French nuclear group Areva confirmed Wednesday record net losses in 2014 of 4.8 billion euros ($5.3 billion) after it was forced to absorb costs linked to delays to its flagship next-generation reactor
Paris (AFP) - French nuclear group Areva confirmed Wednesday record net losses in 2014 of 4.8 billion euros ($5.3 billion) after it was forced to absorb costs linked to delays to its flagship next-generation reactor.
The mostly state-owned company, which had forecast losses of 4.9 billion euros, said it would make savings worth around one billion euros over the next few years and announce a financing plan by the end of March.
"The scale of the net loss for 2014 illustrates the two-fold challenge confronting Areva: continuing stagnation of the nuclear operations, lack of competitiveness and difficulties in managing the risks inherent in large projects," chief executive Philippe Knoche said in a statement.
Areva has taken a particular hit in the past year from delays in building its Olkiluoto 3 nuclear plant in Finland, as well as difficulties with its renewable energy contracts.
The company also said earlier there were impairment charges that brought total write-downs on assets and losses on projects to 4.35 billion euros.
The company, which is 87-percent owned by the French state, has suffered in recent years as interest in nuclear power has cooled following the 2011 Fukushima catastrophe in Japan.
Areva announced in October that it would cut investments and step up sales of non-strategic assets as it tries to shore up its finances.
More assets are to be sold than the 450-million-euro target announced last October.
"The challenge for all of us today is to implement the transformation plan in all its aspects, to make Areva, in the French nuclear industry, a refocused, simplified, competitive group in a position of recovery," said Knoche.
Areva, which hasn't turned a profit since 2010, said restructuring should allow it to return to margin levels "comparable to those of our competitors in different global markets" within three years.
During a press conference after the announcement, however, Knoche said he couldn't exclude job cuts.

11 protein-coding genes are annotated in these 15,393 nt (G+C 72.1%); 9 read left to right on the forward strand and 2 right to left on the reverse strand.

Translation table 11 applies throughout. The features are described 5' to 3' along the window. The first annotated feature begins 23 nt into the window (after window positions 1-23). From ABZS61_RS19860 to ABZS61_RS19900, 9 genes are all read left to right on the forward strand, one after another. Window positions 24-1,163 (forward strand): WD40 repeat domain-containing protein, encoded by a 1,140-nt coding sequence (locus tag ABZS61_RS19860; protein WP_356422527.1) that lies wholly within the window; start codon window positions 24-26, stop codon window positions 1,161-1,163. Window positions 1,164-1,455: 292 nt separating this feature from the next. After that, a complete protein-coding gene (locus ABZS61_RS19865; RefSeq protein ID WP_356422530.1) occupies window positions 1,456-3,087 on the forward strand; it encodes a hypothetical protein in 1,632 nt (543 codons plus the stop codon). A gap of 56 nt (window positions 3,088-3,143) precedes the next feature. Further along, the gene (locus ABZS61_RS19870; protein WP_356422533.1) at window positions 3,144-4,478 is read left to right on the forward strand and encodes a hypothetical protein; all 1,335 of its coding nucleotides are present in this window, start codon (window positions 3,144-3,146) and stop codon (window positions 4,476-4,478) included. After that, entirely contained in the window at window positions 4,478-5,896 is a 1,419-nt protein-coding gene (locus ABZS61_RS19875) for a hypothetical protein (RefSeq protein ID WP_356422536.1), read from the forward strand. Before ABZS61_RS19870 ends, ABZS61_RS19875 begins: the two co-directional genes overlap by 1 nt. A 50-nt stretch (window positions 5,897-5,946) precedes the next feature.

"We will do everything so that if there are departures that will be done on a volunteer basis," said Knoche.
But with unemployment running at near record levels in France, and job cuts at major companies -- particularly state-owned businesses -- politically sensitive, members of France's leftist government rushed to calm fears of mass redundancies.
"Everything must be done to avoid layoffs," Socialist Prime Minister Manuel Valls told parliament following the announcement. "I hear the fears of (Areva) employees... We will not let them down."
Unions expressed concern with both job cuts and cost-cutting plans feared insufficient to compensate for the nearly five-billion-euro loss.
"It is clear that recapitalisation is necessary," said Jean-Pierre Bachmann, a representative of the French Democratic Labour Confederation union at Areva, who noted the threat to jobs was only part of his problem with the restructuring plan.
"The group has not yet been saved. The state must assume its responsibilities."
On Wednesday, Economy Minister Emmanuel Macron rejected the notion of direct state recapitalisation of Areva as "premature".
- EDF cooperation? -
But other ways of injecting badly needed cash into company coffers are being considered.
Knoche held out the possibility of talks with EDF, the French state-owned electricity firm which is Areva's top customer, about it taking a stake in the company.
France's government has backed further consolidation of the country's nuclear energy sector, including increased cross-holding stakes between the two companies.
French President Francois Hollande said he had asked the managers of the two firms to develop closer ties.
The goal is to ensure that "the members of France's nuclear team can cooperate as that has not been the case in the past, and that is a euphemism," he told a news conference in Madrid.
"Everything will be done so that through this cooperation, this new strategy... we may give a future" to France's nuclear sector, the French leader added.
To facilitate that consolidation, Valls said Areva and EDF must put nasty past rivalries and clashes behind them, and "work together in the closest cooperation possible."
After initially rising in morning trading, Areva's shares closed out 1.25 percent down Wednesday on the Paris stock exchange, which ended the day up 0.99 percent overall.